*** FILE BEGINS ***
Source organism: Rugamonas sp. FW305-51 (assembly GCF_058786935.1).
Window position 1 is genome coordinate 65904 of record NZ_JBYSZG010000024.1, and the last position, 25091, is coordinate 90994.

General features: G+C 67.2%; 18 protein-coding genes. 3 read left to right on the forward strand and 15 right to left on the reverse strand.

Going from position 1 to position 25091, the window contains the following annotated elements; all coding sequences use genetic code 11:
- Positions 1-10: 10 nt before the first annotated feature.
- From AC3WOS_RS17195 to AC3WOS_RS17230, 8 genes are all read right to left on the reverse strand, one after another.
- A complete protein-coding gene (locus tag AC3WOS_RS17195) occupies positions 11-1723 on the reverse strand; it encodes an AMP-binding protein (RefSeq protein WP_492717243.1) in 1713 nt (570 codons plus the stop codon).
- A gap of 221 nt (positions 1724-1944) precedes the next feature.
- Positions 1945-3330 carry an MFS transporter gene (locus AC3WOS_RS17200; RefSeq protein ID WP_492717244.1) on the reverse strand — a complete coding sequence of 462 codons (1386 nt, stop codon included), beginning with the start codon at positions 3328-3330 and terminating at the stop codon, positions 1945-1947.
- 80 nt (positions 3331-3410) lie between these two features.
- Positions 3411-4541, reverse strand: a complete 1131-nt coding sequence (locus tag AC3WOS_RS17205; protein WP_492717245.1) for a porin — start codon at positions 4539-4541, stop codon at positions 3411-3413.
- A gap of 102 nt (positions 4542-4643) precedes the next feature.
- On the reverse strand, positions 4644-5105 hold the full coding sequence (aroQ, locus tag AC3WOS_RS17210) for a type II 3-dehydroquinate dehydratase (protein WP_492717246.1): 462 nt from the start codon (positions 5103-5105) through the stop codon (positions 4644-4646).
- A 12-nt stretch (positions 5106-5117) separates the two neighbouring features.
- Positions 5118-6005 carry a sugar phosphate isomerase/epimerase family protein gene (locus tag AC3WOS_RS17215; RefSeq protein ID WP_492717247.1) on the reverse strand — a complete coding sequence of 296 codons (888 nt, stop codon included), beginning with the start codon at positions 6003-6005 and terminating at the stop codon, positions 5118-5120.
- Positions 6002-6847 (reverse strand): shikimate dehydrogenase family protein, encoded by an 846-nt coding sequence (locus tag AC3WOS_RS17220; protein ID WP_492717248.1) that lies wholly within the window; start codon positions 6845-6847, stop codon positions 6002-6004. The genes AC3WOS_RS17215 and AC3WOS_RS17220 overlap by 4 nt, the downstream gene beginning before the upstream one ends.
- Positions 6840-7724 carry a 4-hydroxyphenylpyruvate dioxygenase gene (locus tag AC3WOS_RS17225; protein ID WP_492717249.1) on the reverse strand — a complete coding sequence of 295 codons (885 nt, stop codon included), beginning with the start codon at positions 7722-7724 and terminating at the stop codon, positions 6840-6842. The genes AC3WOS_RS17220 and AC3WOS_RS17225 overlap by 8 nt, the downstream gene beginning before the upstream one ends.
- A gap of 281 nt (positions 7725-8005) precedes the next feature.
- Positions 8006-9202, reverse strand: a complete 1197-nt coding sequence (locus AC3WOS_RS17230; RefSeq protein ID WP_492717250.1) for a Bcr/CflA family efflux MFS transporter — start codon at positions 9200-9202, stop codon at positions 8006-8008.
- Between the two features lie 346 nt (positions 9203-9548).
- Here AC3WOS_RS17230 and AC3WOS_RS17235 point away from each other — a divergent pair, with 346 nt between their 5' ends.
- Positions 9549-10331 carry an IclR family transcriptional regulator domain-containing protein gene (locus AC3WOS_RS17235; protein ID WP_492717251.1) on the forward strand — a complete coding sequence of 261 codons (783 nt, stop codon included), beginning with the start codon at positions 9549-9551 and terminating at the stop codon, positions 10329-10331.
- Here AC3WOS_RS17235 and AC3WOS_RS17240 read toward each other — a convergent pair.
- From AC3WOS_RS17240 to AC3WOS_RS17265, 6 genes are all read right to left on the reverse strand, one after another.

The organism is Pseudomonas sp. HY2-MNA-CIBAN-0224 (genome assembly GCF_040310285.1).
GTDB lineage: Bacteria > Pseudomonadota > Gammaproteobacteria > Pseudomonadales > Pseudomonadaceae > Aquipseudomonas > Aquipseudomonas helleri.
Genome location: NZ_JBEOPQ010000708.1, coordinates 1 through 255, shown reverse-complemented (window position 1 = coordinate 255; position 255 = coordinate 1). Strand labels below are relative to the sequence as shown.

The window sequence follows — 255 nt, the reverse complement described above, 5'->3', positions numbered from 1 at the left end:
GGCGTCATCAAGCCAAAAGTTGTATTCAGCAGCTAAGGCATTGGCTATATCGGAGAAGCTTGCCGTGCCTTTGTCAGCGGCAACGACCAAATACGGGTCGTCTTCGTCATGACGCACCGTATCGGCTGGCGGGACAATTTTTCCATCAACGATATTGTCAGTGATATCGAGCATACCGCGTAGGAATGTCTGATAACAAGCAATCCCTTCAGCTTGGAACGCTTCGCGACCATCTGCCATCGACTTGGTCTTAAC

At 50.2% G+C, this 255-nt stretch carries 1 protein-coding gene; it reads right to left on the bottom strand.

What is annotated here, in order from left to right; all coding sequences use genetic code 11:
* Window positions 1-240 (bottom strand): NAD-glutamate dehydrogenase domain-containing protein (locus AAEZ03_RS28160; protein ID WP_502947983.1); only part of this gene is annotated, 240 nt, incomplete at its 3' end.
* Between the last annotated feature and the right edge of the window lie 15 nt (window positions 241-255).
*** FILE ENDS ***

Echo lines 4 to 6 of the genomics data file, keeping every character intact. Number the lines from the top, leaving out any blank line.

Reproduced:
Going from position 1 to position 25091, the window contains the following annotated elements; all coding sequences use genetic code 11:
- Positions 1-10: 10 nt before the first annotated feature.
- From AC3WOS_RS17195 to AC3WOS_RS17230, 8 genes are all read right to left on the reverse strand, one after another.